What is the EU's policy?

Nature-based solutions support major EU policy priorities, in particular the European Green Deal, biodiversity strategy and climate adaptation strategy, as a way to foster biodiversity and make Europe more climate-resilient.

The Commission actively pursues policy dialogues and outreach initiatives at EU and global level to foster engagement, develop a broad knowledge base and stimulate market supply and demand.

Nature-based solutions: Commission definition

Current policy goals

  • provide the evidence for nature-based solutions
  • improve framework conditions for nature-based solutions at EU policy level
  • develop a European research and innovation community
  • advance the development, uptake and upscale of innovative nature-based solutions
  • mainstream nature-based solutions in international research and innovation

How the policy is implemented

EU research and innovation for nature-based solutions is currently implemented through

  • the EU’s funding programme Horizon 2020
  • BiodivERsA ERA-Net is a network of national research programmes on biodiversity across Europe that organises international research funding on a competitive basis. Work will be continued in the upcoming Biodiversity Partnership under Horizon Europe, the EU’s next framework programme (2021-2027)

In Horizon Europe, nature-based solutions will be further tested, deployed, promoted and their benefits and impacts assessed, notably via EU missions.

What are the benefits?

Nature-based solutions are about using nature’s own resources - clean air, water and soil - in a smart way, to tackle environmental challenges.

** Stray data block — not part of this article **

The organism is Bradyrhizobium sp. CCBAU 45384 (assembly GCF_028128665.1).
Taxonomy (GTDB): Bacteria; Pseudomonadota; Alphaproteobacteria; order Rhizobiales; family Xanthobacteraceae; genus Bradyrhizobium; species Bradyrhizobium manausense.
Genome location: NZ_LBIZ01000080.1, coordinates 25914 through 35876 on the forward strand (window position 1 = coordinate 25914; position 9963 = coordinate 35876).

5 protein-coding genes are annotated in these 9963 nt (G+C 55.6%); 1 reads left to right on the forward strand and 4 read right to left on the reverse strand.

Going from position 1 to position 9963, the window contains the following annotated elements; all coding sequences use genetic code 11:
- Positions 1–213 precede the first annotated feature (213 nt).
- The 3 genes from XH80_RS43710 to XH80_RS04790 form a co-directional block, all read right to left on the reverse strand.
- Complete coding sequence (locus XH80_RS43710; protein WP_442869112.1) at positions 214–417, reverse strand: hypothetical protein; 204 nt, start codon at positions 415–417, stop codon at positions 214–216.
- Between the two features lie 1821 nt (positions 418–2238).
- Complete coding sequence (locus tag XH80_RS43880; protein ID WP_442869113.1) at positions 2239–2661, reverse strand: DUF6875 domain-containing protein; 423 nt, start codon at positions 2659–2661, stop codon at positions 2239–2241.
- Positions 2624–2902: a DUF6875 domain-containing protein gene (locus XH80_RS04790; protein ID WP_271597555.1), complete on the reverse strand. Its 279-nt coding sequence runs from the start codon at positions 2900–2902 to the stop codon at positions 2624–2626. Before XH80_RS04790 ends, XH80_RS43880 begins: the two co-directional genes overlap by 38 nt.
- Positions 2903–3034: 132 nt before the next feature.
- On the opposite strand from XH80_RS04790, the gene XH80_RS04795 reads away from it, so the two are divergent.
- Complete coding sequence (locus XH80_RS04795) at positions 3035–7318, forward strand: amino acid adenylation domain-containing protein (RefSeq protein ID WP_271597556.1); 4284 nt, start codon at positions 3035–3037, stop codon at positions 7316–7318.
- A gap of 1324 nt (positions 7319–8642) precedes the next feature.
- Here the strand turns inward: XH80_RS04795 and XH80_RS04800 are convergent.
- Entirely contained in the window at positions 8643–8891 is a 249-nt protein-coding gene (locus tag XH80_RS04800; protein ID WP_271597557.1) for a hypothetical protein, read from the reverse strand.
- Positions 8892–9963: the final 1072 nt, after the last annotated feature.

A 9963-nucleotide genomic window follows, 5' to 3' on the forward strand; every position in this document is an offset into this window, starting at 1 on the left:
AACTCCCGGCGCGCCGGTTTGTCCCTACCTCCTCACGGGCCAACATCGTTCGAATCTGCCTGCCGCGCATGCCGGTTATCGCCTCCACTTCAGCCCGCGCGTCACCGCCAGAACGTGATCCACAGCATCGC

They work with nature rather than against it to provide sustainable, cost-effective ways to achieve a greener economy that is competitive and resource-efficient.

Nature-based solutions help to create new jobs and economic growth, through the manufacture and delivery of new products and services that enhance the natural capital rather than deplete it.

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Background

European citizens are facing a broad range of challenges

  • unsustainable urbanisation and related human health issues
  • degradation and loss of natural capital - the world's stocks of natural assets - and the ecosystem services it provides such as clean air, water and soils
  • climate change
  • losses caused by an alarming increase in natural disasters

Over 70% of people in Europe live in cities, a figure expected to increase to over 80% by mid century. This means 36 million new urban citizens needing housing, employment and care by 2050.

Biodiversity loss, the climate emergency and the Sustainable Development Goals also call for transformative change over this timeframe.

The European Green Deal steps up efforts on climate-proofing, resilience-building, prevention and preparedness. Public and private investments, including in nature-based solutions, are a key component of the transformational change needed to adapt to climate change and help ongoing efforts to limit it.

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